United States District Court, D. South Dakota, Northern Division
MEMORANDUM OPINION AND ORDER DENYING MOTION TO VACATE
AND ORDER DENYING CERTIFICATE OF APPEALABILITY
CHARLES B. KORNMANN UNITED STATES DISTRICT JUDGE.
was charged in l:17-cr-10001-CBK with two counts of sexual
abuse of a person incapable of appraising the nature of the
conduct or physically incapable of declining participation
in, or communicating unwillingness to engage in a sexual act
in violation of 18 U.S.C. § 2242(2) and one count of
incest with his cousin in violation of SDCL § 22-22A-2.
He entered into a plea agreement wherein he agreed to plead
guilty to incest, which has a statutory maximum sentence of
five years imprisonment. He agreed to waive his statutory
right to appeal any non-jurisdictional issues but retained
his right to appeal the length of his sentence should the
Court impose an upward departure or variance. I determined
that the guideline range was 51-63 months. I thereafter
applied a downward variance pursuant to 18 U.S.C. §
3553(a) based upon the nature and circumstances of the
offense and sentenced the petitioner to 36 months
filed a motion to vacate, set aside, or correct his
conviction and sentence. He contends that he received
ineffective assistance of counsel in that he was not informed
that he agreed in the plea agreement to waive a direct
appeal. He further claims I applied an improper guideline.
Finally, he claims that the prosecutor committed misconduct
in failing to prosecute the other participant in the incest
crime and in filing charges based upon the statements of the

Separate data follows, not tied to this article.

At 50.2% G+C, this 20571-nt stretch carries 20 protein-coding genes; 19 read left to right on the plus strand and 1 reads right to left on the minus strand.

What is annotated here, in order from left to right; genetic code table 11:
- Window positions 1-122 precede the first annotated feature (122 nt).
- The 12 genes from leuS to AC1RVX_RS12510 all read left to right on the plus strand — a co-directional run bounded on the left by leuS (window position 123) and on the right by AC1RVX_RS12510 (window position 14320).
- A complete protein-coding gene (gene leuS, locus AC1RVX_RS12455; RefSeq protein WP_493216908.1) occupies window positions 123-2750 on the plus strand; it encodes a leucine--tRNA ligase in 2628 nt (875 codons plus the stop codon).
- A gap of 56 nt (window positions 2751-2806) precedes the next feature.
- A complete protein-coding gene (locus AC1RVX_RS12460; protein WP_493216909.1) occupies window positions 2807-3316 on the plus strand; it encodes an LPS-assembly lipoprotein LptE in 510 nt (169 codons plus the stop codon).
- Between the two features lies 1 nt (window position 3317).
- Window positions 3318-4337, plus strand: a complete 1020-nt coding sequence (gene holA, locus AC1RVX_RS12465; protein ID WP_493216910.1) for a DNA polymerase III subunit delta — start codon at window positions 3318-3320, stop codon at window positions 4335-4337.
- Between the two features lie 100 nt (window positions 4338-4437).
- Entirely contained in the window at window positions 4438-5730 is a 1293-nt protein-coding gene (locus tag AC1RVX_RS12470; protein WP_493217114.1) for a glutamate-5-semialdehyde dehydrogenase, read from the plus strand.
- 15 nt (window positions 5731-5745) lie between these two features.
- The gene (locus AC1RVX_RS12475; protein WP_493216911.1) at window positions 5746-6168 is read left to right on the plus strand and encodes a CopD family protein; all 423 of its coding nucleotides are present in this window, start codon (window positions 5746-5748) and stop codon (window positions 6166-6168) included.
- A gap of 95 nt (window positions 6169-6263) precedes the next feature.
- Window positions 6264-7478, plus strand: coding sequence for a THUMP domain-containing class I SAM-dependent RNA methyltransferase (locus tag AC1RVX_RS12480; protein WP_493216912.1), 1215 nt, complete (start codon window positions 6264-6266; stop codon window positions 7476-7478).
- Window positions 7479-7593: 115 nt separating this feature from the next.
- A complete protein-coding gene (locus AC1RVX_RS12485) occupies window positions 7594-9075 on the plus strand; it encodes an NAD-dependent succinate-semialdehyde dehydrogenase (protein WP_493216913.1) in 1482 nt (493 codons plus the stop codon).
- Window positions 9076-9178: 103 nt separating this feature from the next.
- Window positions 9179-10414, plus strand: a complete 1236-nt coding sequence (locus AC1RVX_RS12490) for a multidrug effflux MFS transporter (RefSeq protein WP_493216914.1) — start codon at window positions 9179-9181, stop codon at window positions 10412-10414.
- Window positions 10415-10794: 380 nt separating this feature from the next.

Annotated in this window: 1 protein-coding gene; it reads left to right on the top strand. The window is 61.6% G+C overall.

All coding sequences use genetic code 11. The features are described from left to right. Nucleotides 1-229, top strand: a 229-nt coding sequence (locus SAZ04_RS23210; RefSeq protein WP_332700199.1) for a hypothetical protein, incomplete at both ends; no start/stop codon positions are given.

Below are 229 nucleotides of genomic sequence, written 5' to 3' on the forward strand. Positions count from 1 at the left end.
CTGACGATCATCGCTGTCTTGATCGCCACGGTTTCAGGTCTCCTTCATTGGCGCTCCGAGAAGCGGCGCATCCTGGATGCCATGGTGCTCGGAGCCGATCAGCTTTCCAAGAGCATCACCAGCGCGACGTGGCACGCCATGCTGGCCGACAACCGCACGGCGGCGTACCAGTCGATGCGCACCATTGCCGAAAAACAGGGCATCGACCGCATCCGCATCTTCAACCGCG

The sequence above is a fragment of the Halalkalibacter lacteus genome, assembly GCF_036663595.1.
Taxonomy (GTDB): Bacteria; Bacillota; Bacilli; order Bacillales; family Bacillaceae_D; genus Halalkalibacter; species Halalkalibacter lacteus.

other participant who was intoxicated and had a memory lapse
concerning the offense. Petitioner contends that he did not
raise these issues on direct appeal because defense counsel
refused to file a notice of appeal.
conducted an initial consideration of the motion, as required
by Rule 4 of the Rules Governing Section 2255 Proceedings for
the United States District Courts. I summarily disposed of
petitioner's claim as to ineffective assistance
concerning the appeal waiver and his claim as to sufficiency
of the evidence. The remaining legal claims were required to
have been raised on direct appeal.
forth previously, petitioner contends that counsel was
ineffective in failing to file an appeal raising his
remaining issues. After cautioning petitioner that, if he is
successful in pursuing his petition, the government could
file a cross-appeal contending that I imposed an illegal
lenient sentence or the government could contend that he
breached the plea agreement and he could be subject to
prosecution on the more serious charges and receive a longer
sentence, petitioner indicated bis desire to proceed. The
government filed an answer and the affidavit of
petitioner's defense counsel. Because a factual issue
exists as to whether petitioner directed his counsel to file
a notice of appeal, an evidentiary hearing was held.
support a claim of ineffective assistance of counsel, a two
prong test must be met. "To succeed on this claim,
[petitioner] must show ineffective assistance-that
counsel's representation fell below an objective standard
of reasonableness." Wilcox v. Hopkins, 249 F.3d
720, 722 (8th Cir. 2001) (quoting Hill v. Lockhart,
474 U.S. 52, 59, 106 S.Ct. 366, 88 L.Ed.2d 203 (1985)).
Petitioner "must also prove prejudice by demonstrating
that absent counsel's errors there is a reasonable
probability that the result of the proceeding would have been
different." Delgado v. United States. 162 F.3d
981, 982 (8th Cir. 1998), (citing Strickland v.
Washington. 466 U.S. 668, 694, 104 S.Ct. 2052, 2068, 80